Does the socioeconomic status explain why black people with MS have more disabilities?


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A new study suggests that, even when socioeconomic status differences are taken into account, black people with multiple sclerosis (MS) may have a more negative impact on the disease than white people with MS. The research is published as of June 30, 2021, online issue of Neurology. The study found that black people with MS had lower scores on certain neurological health measures, such as dexterity and walking tests, and showed more evidence of disease progression on brain scans.

“Although it is lower seems to be related to worsening neurological performance tests of with MS, we don’t see that for black people with MS, at least at the one time we examined it, ”said study author Lana Zhovtis Ryerson, MD, of NYU Langone Health in New York City and member of the American Academy of Neurology.

The study examined 1,214 people who identified as black and 7,530 people who identified as white. The researchers also examined neighborhood-based socioeconomic status in more detail for 288 of the study blacks and 1,046 of the whites.

The researchers also examined common neurological tests for people with MS. In a cognitive processing of 50 questions , blacks with MS, on average, scored five points less than whites with MS. For physical tests such as the 25-foot walk test, black people with MS were an average of 0.66 seconds slower. In a manual dexterity test, blacks with MS were an average of 2.11 seconds slower.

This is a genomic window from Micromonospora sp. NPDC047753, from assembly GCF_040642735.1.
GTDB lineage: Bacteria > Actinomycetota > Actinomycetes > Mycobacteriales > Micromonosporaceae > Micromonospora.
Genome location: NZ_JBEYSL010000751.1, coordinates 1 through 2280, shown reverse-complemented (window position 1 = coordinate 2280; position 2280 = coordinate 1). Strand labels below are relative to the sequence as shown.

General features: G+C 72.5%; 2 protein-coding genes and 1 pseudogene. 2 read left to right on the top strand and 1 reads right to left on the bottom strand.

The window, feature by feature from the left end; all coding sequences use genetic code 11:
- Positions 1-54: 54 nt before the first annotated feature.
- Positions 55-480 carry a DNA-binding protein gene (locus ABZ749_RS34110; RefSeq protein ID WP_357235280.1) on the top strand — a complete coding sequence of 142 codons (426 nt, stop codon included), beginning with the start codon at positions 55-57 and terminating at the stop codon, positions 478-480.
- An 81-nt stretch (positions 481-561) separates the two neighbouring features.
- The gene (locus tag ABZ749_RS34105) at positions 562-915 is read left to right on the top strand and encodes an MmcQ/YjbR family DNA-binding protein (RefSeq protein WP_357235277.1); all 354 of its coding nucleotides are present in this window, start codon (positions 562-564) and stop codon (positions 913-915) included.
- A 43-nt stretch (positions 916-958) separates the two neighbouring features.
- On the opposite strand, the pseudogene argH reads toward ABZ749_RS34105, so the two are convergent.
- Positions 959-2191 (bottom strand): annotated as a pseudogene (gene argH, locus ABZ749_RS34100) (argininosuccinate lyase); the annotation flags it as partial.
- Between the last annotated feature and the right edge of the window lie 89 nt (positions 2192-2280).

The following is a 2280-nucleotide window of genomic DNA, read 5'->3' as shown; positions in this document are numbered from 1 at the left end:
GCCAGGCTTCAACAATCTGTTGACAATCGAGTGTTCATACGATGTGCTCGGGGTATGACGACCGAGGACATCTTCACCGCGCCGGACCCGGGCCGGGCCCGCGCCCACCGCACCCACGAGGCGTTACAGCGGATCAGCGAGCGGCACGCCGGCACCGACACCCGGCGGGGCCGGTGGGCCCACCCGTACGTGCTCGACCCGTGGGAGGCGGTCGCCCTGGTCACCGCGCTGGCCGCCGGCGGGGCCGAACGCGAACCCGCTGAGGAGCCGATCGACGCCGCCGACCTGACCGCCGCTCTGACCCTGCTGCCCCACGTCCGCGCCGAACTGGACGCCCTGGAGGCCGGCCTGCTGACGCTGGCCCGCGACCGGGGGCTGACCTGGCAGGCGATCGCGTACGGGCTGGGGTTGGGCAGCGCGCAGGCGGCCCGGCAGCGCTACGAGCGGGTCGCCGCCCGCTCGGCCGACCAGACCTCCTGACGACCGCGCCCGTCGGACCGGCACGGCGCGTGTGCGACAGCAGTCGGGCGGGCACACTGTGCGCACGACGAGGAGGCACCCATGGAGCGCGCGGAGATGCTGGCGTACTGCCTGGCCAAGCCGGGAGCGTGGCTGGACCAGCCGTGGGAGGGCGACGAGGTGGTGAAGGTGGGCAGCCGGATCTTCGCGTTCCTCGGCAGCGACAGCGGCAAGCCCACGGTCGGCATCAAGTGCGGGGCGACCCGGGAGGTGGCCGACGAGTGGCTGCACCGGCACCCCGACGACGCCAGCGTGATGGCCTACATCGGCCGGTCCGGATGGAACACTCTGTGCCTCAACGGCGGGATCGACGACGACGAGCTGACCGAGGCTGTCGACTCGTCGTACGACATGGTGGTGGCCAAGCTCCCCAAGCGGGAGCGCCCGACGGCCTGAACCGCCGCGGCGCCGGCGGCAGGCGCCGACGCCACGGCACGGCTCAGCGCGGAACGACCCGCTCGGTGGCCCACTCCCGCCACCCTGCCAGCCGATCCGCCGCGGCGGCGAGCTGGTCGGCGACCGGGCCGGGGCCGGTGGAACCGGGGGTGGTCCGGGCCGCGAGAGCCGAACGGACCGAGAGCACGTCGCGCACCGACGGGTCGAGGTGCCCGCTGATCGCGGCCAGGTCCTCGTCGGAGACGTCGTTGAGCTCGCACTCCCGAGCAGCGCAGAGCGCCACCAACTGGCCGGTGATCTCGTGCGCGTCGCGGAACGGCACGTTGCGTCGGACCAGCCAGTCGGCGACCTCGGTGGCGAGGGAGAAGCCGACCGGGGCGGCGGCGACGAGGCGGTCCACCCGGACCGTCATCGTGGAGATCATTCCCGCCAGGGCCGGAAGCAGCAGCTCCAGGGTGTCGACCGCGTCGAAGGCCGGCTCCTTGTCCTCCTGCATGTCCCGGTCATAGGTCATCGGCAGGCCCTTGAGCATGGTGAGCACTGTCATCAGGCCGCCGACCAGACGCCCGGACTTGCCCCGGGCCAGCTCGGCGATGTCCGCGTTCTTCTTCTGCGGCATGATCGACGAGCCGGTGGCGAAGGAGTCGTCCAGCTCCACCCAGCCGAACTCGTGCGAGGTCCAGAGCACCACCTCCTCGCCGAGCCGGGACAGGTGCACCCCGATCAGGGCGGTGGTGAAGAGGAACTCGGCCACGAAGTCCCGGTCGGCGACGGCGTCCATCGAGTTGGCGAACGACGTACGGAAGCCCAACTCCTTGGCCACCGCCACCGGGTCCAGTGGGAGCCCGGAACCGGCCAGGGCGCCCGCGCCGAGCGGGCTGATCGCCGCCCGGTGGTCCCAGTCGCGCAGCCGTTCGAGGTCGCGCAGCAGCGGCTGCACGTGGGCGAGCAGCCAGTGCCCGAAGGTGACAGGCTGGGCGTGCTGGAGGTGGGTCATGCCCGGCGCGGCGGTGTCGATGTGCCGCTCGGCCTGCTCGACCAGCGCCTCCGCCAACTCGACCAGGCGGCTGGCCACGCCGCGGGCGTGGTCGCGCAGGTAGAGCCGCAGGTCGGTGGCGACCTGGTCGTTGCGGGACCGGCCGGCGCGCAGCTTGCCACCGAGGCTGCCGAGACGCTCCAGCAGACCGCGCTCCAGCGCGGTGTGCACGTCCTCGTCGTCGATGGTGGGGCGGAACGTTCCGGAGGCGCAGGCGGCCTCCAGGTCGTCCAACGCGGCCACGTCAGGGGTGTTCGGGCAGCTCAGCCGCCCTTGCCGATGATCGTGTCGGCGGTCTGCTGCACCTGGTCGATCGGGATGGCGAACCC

When you look , which may indicate , the researchers found that blacks had, on average, larger lesion volumes on brain scans compared to whites.

The researchers then examined the smallest group of people, using a more detailed measure of socioeconomic status. For white people with MS, lower family incomes were associated with slower cognitive processes and gait speeds, while a worse score on the socioeconomic test was associated with slower cognitive processes and manual dexterity speeds. For the black people in the study, lower incomes were only associated with less manual dexterity. Having worse socioeconomic scores was not associated with differences in cognitive, walking, or manual processing. speeds.

“Future studies should consider the role of unmeasured factors such as systemic racism to see if they can play a role in increased disability among blacks with MS,” Zhovtis Ryerson said. “These results also reinforce the need for more diverse clinical trials and research that focus on specific treatment strategies for black people to identify whether certain therapies or more aggressive early treatment can help curb disability over time. “.

One limitation of the study is that it was based on a point in time and may not reflect associations over time.

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Citation: Does the socioeconomic status explain why black people with MS have more disabilities? (2021, June 30), retrieved June 30, 2021 at

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